The Colosseum and the Great Wall of China and the Mahal Taj are well known to everyone. But even the most selfish travelers never heard of there are many beautiful, ancient houses.
The results of a Quora magazine survey are to be shared with us today. In it, they invited their readers to list lesser known world architectural landmarks.
1. Fort Alexander I, Russia
Situated on the Baltic Sea Gulf Finish between Saint Petersburg and Kronstadt, Fort Alexander I is more generally referred to as the “Plagues Fort.” It was built in the middle of the 19th century on an artificial island to protect the Baltic Seaway. The fort soon became a pesticide and other bacterial diseases research laboratory. Today is a popular attraction for tourists.
2. Derawar Fort, Pakistan
The monumental, square-shaped structure of Derawar was built in 1733. The fortress consists of 40 bastions, which stately rise from the Pakistani desert. Combined, the fort’s walls form a circumference of 1,500 m and stand 30 m high. Even local citizens, not to mention tourists, are rarely aware of its existence.
3. Sheikh Lotfollah Mosque, Iran
An architectural masterpiece of Safavid Iranian architecture, the mosque was built between 1602 and 1619. It’s an elegant, yet highly unusual building for several reasons. It features no minarets or courtyard, probably due to the fact that the Sheikh Lotfollah Mosque was never intended for public use, but rather served as the worship place for the women of the shah’s harem.
4. Stari Most (Old Bridge), Bosnia-Herzegovina
This pedestrian bridge over the Neretva River in the city of Mostar is a modern copy of the ancient bridge that was destroyed by Bosnian Croat forces in 1993. The Stari Most was included on the UNESCO World Heritage List in 2005. One of the traditional tourist entertainments is bungee jumping into the chilly waters of Neretva River off this very bridge (24m to 30m of free falling guaranteed).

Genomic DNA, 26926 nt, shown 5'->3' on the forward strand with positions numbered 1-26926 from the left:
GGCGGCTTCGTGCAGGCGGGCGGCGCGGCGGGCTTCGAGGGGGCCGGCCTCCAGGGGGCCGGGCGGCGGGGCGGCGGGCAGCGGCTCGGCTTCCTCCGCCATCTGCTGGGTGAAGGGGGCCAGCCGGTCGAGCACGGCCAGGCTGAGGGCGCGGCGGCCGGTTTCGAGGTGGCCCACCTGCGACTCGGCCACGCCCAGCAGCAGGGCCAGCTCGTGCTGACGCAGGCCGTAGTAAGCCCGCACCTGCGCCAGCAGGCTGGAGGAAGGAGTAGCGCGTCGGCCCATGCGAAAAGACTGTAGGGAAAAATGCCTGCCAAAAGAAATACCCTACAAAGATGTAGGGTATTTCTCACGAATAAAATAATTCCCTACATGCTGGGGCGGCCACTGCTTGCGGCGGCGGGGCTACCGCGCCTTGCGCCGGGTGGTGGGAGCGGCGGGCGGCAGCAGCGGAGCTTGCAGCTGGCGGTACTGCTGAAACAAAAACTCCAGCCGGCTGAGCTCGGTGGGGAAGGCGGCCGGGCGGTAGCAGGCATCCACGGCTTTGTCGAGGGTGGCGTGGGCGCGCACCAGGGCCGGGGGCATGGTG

5. Chand Baori, India
Chand Baori, located in the small Indian village of Abhaneri, is one of the world’s oldest and deepest stairwells. The giant structure, resembling an inverted pyramid, goes underground for 100 feet. There are three walls that have 3,500 narrow steps arranged in perfect symmetry built into the sides, leading down to a small greenish lake. Scientists are still determining whether the stairwell was built between the IX and XI centuries or 600 years before our era.
6. The Great Mosque of Djenné, Mali
The Great Mosque of Djenné is over 100 years old and it’s the largest mud-brick building in the world. In 1988, it was included on the UNESCO World Heritage List as a part of the old city of Djenné. At the moment, the mosque is closed for tourists. Presumably, these measures were taken in 1996 after a candid photoshoot for Vogue magazine took place here.